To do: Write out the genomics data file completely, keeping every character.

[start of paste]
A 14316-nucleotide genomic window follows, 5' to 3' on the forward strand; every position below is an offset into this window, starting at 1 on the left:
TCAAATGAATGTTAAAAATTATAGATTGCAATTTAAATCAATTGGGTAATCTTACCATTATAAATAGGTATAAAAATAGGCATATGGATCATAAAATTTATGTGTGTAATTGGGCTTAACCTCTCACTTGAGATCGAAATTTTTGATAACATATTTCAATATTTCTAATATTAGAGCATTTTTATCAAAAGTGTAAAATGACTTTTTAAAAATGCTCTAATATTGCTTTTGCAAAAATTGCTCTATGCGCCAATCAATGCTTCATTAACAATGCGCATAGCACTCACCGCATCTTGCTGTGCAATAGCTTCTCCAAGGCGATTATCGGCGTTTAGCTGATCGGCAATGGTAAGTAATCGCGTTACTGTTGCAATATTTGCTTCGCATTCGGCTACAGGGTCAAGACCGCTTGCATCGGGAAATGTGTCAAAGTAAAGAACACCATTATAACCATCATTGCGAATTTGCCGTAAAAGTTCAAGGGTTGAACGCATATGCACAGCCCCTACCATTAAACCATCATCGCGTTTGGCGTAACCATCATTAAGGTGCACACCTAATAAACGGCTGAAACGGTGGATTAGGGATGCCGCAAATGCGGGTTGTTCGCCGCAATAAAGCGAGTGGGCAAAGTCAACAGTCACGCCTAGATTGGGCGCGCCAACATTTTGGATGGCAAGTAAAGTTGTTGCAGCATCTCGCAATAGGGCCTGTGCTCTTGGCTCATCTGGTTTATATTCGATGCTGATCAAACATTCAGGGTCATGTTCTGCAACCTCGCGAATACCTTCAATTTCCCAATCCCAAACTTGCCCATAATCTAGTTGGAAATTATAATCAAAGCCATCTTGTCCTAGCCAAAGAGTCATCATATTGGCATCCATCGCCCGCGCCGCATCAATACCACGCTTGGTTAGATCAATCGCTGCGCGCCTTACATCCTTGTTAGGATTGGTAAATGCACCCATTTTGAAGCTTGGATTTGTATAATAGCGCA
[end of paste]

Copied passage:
A 14316-nucleotide genomic window follows, 5' to 3' on the forward strand; every position below is an offset into this window, starting at 1 on the left:
TCAAATGAATGTTAAAAATTATAGATTGCAATTTAAATCAATTGGGTAATCTTACCATTATAAATAGGTATAAAAATAGGCATATGGATCATAAAATTTATGTGTGTAATTGGGCTTAACCTCTCACTTGAGATCGAAATTTTTGATAACATATTTCAATATTTCTAATATTAGAGCATTTTTATCAAAAGTGTAAAATGACTTTTTAAAAATGCTCTAATATTGCTTTTGCAAAAATTGCTCTATGCGCCAATCAATGCTTCATTAACAATGCGCATAGCACTCACCGCATCTTGCTGTGCAATAGCTTCTCCAAGGCGATTATCGGCGTTTAGCTGATCGGCAATGGTAAGTAATCGCGTTACTGTTGCAATATTTGCTTCGCATTCGGCTACAGGGTCAAGACCGCTTGCATCGGGAAATGTGTCAAAGTAAAGAACACCATTATAACCATCATTGCGAATTTGCCGTAAAAGTTCAAGGGTTGAACGCATATGCACAGCCCCTACCATTAAACCATCATCGCGTTTGGCGTAACCATCATTAAGGTGCACACCTAATAAACGGCTGAAACGGTGGATTAGGGATGCCGCAAATGCGGGTTGTTCGCCGCAATAAAGCGAGTGGGCAAAGTCAACAGTCACGCCTAGATTGGGCGCGCCAACATTTTGGATGGCAAGTAAAGTTGTTGCAGCATCTCGCAATAGGGCCTGTGCTCTTGGCTCATCTGGTTTATATTCGATGCTGATCAAACATTCAGGGTCATGTTCTGCAACCTCGCGAATACCTTCAATTTCCCAATCCCAAACTTGCCCATAATCTAGTTGGAAATTATAATCAAAGCCATCTTGTCCTAGCCAAAGAGTCATCATATTGGCATCCATCGCCCGCGCCGCATCAATACCACGCTTGGTTAGATCAATCGCTGCGCGCCTTACATCCTTGTTAGGATTGGTAAATGCACCCATTTTGAAGCTTGGATTTGTATAATAGCGCA